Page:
By Andrew Goode
I apologise to readers for writing again about the Mining Act but I believe mining and its impact on agriculture is of real concern to farmers in South Australia, even if they do not have any current exploration or proposed mining on their land.
Mining is clearly something that both Liberal and Labor are promoting strongly as an industry which can potentially provide huge benefits to all South Australians. It is unlikely that the push to promote mining will change in the future, particularly bearing in mind the demise of the local car industry.
As most readers know, the minerals (with a few exceptions) in the land are owned by the State Government unlike the United States.
Land owners are entitled to compensation pursuant to either the Land Acquisition Act or the Mining Act (depending on the way in which the land is acquired or accessed) with the aim of compensating the land owner fully for their loss. In practice, this does not always happen for reasons I have outlined in previous articles. If any reader wants a copy of my previous articles please feel free to contact us.
For most land owners when they receive a notice of entry for exploration it is a cause of concern and angst, as the land owner will naturally worry about the impact on their farm.
Recently I presented at a seminar on the impact of mining at Rudall in the Eyre Peninsula along with my partner Joe Anderson, and a former Mining Warden, and now Barrister, Pat Amey.
We presented in relation to how mining companies develop their projects, the way in which they enter onto the land owner’s land, the right to compensation, and how that compensation might be calculated, as well as case examples of land owners’ dealings with the Courts in the past.
Mr Amey, in his analysis of past cases noted that generally when matters relating to exempt land (such as cropping land) have come before the Warden’s Court it has considered a combination of compensation and conditions when allowing a miner entry to farmland, except where the conditions will not be sufficient to safeguard the farmland. As Mr Amey noted, it will be interesting to see how the Environment Resources and Development Court will deal with these issues now that it has jurisdiction to deal with land which is exempt from mining other than by agreement or Court order.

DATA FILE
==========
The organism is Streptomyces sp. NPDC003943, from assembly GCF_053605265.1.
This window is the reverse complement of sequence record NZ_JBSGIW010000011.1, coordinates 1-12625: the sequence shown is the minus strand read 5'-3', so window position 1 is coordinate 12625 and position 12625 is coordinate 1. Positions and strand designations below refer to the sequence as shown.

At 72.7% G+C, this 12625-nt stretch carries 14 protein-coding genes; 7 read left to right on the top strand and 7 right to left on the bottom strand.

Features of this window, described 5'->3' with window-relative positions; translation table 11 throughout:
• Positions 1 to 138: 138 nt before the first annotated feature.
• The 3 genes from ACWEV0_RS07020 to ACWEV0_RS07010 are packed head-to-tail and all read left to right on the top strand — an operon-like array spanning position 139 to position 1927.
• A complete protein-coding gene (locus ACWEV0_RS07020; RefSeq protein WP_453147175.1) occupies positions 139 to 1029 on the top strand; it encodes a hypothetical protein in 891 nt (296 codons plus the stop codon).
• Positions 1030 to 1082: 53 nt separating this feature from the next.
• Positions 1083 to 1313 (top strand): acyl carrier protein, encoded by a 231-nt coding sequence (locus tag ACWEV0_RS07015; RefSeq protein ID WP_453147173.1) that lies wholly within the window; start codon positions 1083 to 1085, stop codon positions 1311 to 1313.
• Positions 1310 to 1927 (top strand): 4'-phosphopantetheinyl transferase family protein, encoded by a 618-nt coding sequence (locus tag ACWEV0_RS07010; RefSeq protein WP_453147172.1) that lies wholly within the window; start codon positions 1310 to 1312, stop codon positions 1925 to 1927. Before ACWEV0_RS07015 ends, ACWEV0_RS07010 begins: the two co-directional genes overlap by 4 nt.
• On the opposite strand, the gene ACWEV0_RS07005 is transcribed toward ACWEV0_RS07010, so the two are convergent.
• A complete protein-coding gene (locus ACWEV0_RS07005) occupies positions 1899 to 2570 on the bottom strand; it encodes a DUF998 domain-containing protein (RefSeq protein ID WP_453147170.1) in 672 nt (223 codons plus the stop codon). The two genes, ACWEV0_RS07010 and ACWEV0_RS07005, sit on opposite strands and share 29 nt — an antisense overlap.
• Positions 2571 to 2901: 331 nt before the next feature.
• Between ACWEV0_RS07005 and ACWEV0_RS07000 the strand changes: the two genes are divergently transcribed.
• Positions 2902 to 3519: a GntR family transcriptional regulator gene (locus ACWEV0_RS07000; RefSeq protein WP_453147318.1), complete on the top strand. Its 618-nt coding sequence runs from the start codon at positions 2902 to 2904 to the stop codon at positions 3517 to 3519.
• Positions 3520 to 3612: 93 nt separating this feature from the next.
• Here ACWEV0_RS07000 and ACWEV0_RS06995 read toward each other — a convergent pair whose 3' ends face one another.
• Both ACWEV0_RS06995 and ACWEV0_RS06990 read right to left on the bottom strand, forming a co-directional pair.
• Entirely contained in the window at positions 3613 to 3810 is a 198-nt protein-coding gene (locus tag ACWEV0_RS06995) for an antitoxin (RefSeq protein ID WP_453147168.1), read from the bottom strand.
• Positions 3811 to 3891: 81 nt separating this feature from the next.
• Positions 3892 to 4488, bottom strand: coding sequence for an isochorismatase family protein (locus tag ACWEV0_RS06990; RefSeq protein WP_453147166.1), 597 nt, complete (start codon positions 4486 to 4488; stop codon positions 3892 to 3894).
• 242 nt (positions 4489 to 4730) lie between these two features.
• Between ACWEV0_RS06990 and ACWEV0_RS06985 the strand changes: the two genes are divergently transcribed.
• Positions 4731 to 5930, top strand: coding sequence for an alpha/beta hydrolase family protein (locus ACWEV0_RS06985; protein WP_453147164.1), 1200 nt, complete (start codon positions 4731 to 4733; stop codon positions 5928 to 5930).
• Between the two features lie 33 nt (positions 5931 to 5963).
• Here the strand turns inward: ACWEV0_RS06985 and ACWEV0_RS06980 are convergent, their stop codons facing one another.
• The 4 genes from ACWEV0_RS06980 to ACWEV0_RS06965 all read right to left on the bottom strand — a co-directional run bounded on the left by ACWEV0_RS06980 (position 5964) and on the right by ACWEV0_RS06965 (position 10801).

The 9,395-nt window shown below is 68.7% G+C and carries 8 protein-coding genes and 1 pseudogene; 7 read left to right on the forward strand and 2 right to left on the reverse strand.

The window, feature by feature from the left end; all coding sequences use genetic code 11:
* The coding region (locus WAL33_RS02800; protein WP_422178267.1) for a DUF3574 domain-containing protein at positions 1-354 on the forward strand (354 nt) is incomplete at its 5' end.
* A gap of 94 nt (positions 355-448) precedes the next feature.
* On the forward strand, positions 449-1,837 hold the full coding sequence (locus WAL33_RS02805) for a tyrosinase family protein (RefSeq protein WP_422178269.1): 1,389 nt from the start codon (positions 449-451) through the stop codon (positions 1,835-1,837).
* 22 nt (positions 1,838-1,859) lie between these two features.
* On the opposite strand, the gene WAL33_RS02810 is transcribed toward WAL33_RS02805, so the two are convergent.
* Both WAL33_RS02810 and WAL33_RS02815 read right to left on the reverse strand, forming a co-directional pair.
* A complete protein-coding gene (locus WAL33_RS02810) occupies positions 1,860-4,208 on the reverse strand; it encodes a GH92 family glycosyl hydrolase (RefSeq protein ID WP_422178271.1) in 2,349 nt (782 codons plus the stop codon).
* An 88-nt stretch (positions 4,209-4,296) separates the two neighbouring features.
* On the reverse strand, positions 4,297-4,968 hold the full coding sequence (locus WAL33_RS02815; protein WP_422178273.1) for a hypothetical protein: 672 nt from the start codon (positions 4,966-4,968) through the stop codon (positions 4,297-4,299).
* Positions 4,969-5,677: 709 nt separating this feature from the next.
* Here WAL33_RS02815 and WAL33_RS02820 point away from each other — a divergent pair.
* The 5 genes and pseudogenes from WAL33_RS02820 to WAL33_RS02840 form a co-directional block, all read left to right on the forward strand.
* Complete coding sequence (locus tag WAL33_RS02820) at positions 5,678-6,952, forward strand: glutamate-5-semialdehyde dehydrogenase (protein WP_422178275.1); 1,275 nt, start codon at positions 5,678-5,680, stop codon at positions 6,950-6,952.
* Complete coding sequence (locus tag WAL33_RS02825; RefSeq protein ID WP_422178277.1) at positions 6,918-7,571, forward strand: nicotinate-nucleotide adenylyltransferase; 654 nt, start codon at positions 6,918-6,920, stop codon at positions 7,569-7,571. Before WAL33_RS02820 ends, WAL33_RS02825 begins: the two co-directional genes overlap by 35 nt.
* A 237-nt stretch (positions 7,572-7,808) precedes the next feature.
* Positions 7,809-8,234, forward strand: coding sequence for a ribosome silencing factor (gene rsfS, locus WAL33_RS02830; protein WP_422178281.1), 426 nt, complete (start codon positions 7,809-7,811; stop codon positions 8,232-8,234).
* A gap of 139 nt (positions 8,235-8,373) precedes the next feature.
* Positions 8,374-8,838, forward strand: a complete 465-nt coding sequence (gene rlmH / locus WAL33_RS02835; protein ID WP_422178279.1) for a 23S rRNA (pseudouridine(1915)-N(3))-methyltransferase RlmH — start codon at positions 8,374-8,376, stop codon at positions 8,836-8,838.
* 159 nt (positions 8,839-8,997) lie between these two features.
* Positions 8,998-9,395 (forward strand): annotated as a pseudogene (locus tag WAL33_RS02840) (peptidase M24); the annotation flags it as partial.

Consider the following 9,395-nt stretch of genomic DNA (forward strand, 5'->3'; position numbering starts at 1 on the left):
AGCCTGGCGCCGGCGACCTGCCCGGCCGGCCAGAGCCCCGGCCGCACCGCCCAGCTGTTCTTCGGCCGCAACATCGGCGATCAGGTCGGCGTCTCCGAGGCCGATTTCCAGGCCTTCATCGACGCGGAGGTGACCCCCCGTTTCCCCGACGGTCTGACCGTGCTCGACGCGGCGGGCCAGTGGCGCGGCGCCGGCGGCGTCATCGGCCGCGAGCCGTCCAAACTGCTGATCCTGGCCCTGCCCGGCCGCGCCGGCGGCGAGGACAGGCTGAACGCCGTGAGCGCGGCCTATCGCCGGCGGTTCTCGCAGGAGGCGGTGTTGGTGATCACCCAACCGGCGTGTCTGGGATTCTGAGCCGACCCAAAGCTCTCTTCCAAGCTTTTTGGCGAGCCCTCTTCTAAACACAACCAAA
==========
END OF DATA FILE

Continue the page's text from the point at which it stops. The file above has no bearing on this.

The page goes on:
The seminar was well attended and provided the opportunity for us to answer many questions related to mining, although some of the attendees probably went away with more questions than answers but hopefully they had a better understanding of the way in which the process works.
DMITRE also provides material on their website in relation to how the mining process works, and the rights and obligations of both miners and land owners, which can be a useful starting point when considering a landowner’s rights.
Also in attendance at the seminar were two State parliamentarians which illustrates the importance those Parliamentarians placed on mining and its impact on the farming community. I have deliberately not identified them however so as to retain a non political approach so close to an election.
I do think however that whichever party gains control there ought to be a further review of the Mining Act, to consider whether the 2011 amendments have had any real impact.
Whoever is in power will certainly have a difficult balancing act, not helped by the loss of car manufacturing in our State.
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Practice Area: Environment, Mining & Resources